Cancers that begin in cells of the lymph system are referred to as malignant lymphomas. Lymphomas range from aggressive to slow growing or indolent and can be effectively treated. The lymph system includes the spleen, thymus, tonsils, bone marrow, lymph nodes and circulating white blood cells called lymphocytes. Lymphocytes and the lymph system are part of the immune system that protects the body from disease and infection. Cancers of the lymph system are referred to as Hodgkin lymphoma or non-Hodgkin lymphoma (NHL).

The majority of lymphomas can be effectively treated and optimal treatment of lymphoma may consist of chemotherapy, radiation, stem cell transplant, targeted therapies or radio-immunotherapy (RIT) used alone or in combination. The type of treatment used is determined by the type (histologic diagnosis) and stage of the lymphoma.

Lymphoma Classification

In order to understand the prognosis and optimal treatment of NHL, “click” the NHL of interest below.

Revised European American Lymphoma (Real) Classification

  1. B-Cell Chronic Lymphocytic Leukemia/Small Lymphocytic Leukemia
  2. Lymphoplasmacytic Lymphoma
  3. Mantle Cell Lymphoma
  4. Follicle Center Lymphomas, Follicular
  5. Marginal Zone B-Cell Lymphoma
  6. MALToma
  7. Diffuse Large B-Cell Lymphoma
  8. Burkitt’s Lymphoma
  9. Burkitt’s Like Lymphoma
  10. Precursor B or T-Cell Lymphoblastic Lymphoma/Leukemia

International Working Formulation Classification Of Non-Hodgkin Lymphoma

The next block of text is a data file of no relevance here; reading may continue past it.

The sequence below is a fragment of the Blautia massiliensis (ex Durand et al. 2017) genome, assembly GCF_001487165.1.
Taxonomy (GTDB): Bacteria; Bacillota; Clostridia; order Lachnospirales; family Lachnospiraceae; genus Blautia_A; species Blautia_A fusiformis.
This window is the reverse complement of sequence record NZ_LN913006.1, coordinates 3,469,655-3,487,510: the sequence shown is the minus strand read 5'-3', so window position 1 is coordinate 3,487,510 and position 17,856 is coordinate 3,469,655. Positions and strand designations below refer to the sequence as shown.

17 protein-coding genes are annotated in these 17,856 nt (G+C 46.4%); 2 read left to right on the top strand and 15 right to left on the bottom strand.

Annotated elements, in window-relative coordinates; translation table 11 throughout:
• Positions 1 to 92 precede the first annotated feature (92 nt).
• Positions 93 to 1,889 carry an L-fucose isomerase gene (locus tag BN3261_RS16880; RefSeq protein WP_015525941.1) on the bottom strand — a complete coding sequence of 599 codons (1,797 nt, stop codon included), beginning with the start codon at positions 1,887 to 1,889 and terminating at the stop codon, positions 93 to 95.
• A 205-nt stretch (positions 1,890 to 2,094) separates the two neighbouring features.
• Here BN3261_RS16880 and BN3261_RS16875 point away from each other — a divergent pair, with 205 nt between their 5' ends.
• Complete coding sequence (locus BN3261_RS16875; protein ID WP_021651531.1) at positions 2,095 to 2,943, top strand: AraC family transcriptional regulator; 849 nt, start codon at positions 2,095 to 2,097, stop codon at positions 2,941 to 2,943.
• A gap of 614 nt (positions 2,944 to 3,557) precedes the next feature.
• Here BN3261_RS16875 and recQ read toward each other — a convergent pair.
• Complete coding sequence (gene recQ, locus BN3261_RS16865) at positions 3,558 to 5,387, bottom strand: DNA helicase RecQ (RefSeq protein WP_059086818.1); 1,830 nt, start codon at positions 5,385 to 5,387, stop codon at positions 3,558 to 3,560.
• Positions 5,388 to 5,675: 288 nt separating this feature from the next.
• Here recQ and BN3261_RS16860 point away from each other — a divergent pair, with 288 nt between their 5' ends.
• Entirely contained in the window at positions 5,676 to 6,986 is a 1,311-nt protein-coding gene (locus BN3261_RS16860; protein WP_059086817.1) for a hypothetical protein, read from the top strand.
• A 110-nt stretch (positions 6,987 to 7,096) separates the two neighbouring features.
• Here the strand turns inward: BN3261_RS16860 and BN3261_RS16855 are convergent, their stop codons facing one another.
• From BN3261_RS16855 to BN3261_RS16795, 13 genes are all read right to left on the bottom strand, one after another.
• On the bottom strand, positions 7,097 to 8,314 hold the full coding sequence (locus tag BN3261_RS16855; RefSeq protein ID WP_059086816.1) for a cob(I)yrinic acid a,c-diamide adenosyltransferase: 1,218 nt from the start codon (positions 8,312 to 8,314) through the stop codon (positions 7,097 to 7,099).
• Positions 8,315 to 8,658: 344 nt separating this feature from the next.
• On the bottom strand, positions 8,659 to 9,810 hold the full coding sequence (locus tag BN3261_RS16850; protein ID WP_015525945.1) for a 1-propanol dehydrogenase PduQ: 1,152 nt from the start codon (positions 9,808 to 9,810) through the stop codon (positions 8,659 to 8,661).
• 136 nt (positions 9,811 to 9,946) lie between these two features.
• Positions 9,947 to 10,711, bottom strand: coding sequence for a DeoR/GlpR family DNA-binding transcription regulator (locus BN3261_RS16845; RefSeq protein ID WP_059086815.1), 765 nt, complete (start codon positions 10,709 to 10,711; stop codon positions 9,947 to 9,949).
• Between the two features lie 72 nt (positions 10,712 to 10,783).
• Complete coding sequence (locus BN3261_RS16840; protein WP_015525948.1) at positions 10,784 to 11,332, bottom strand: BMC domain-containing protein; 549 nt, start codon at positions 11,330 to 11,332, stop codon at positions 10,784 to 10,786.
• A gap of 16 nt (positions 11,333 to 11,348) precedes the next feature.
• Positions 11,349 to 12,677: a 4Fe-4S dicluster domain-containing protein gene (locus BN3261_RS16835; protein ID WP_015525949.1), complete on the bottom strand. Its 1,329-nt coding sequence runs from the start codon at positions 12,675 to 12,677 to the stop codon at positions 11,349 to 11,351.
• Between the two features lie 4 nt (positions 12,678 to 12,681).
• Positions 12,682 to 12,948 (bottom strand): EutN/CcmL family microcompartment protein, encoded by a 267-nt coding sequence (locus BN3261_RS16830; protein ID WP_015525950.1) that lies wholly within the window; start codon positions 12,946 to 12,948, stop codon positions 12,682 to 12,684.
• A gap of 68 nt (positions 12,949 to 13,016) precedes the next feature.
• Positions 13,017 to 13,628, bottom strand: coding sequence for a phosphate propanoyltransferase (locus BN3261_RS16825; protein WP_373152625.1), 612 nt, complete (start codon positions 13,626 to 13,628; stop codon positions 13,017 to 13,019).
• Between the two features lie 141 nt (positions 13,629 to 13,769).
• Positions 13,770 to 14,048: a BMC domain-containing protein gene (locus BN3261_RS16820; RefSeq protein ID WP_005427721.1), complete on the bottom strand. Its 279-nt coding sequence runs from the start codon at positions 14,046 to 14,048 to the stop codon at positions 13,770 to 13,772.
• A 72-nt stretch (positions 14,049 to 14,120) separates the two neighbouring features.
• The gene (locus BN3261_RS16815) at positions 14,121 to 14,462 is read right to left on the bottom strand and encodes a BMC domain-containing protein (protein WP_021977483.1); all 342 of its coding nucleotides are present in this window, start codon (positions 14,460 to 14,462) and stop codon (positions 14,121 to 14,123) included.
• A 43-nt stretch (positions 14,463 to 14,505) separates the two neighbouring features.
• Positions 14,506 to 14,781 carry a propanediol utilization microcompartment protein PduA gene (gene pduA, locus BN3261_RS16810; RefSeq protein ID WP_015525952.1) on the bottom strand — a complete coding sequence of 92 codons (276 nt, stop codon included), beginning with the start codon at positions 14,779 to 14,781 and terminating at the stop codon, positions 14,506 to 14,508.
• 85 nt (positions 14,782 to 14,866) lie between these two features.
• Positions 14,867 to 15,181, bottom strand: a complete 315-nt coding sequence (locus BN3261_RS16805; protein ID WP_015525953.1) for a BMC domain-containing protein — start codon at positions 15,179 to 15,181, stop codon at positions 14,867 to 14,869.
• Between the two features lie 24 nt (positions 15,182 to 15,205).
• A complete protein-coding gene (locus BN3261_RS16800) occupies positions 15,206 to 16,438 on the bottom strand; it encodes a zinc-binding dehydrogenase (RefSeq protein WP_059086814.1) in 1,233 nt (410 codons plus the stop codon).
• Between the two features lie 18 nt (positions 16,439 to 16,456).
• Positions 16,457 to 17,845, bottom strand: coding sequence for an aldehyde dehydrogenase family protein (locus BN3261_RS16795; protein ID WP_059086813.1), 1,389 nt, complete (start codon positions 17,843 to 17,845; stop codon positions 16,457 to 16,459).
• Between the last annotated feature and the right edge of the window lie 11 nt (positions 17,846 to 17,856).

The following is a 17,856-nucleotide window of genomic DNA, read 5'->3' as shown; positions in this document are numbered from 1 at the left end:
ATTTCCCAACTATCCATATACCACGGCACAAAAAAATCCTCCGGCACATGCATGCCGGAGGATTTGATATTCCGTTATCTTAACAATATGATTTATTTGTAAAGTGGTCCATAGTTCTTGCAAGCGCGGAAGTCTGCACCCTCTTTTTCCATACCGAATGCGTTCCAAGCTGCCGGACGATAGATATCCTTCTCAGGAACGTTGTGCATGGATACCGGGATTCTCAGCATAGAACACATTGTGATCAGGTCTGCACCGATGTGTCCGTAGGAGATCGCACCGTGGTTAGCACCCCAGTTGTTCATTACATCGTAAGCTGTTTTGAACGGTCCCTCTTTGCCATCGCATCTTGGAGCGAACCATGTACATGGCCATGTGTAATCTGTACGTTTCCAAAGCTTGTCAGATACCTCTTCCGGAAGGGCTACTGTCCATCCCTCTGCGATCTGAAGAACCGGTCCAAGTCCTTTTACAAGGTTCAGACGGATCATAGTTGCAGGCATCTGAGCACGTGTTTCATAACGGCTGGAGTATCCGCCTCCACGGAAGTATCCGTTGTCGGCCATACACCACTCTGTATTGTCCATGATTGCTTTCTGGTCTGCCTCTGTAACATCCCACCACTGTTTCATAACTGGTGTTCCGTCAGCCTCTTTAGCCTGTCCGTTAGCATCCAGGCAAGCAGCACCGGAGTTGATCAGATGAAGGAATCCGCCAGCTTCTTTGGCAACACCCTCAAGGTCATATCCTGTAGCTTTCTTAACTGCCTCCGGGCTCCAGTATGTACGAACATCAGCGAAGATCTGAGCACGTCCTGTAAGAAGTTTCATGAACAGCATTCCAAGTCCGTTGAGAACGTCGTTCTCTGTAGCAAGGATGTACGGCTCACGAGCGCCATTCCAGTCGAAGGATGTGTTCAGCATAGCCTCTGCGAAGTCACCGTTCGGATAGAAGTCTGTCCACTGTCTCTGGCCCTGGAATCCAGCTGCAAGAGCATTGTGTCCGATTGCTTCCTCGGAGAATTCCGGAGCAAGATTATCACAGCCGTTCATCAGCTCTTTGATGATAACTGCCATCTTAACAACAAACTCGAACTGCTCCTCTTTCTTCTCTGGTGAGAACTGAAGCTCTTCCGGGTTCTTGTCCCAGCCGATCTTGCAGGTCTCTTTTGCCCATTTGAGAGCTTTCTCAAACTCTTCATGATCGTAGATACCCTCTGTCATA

High Grade:

  1. Large Cell Immunoblastic
  2. Lymphoblastic Lymphoma
  3. Small Noncleaved cell, Burkitt’s

Intermediate Grade:

  1. Diffuse Large Cell
  2. Follicular Large Cell
  3. Diffuse Small Cleaved Cell
  4. Diffuse Mixed Small and Large cell

Low Grade:

  1. Small Lymphocytic/Chronic Lymphocytic Leukemia
  2. Follicular Small Cleaved Cell
  3. Follicular Mixed Small and Large Cell

Understanding Classification of Non-Hodgkin Lymphomas

The purpose of further classifying non-Hodgkin lymphomas into specific categories is to describe the individual behavior and develop appropriate treatment strategies for each type of lymphoma. Non-Hodgkin lymphomas have been classified by several different systems over the past 30 years. The most common system used in the 1980?s-1990?s was the International Working Formulation (IWF). The IWF divided non-Hodgkin lymphomas into 3 grades based on the lymphoma’s appearance under a microscope. Since the IWF was utilized, a great deal of additional work has been performed that further classifies non-Hodgkin lymphomas into individual cancers, each with their own specific features and behavior. This newer system is called the Revised European American Lymphoma (REAL) classification and has been recommended for use by all doctors. Unfortunately, it will take several years for all doctors and the results of clinical trials to refer to the REAL system.